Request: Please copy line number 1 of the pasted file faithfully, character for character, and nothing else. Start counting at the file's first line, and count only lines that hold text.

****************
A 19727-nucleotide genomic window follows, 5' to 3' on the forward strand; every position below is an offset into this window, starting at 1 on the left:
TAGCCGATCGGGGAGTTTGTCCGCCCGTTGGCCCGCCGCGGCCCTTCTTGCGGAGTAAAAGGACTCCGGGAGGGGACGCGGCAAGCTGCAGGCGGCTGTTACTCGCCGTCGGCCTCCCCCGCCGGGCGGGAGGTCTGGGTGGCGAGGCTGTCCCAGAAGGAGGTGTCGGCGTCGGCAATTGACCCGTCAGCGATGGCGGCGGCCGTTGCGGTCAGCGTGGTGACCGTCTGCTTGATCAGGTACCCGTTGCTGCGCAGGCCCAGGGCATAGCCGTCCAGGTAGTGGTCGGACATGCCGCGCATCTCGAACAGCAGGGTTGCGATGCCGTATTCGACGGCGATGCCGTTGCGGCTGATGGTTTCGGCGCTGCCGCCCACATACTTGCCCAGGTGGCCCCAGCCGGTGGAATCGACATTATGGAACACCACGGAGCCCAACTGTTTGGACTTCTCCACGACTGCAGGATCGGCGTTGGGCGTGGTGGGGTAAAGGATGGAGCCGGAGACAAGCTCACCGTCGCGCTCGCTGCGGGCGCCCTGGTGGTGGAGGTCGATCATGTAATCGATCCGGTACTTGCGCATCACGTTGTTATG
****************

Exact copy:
A 19727-nucleotide genomic window follows, 5' to 3' on the forward strand; every position below is an offset into this window, starting at 1 on the left: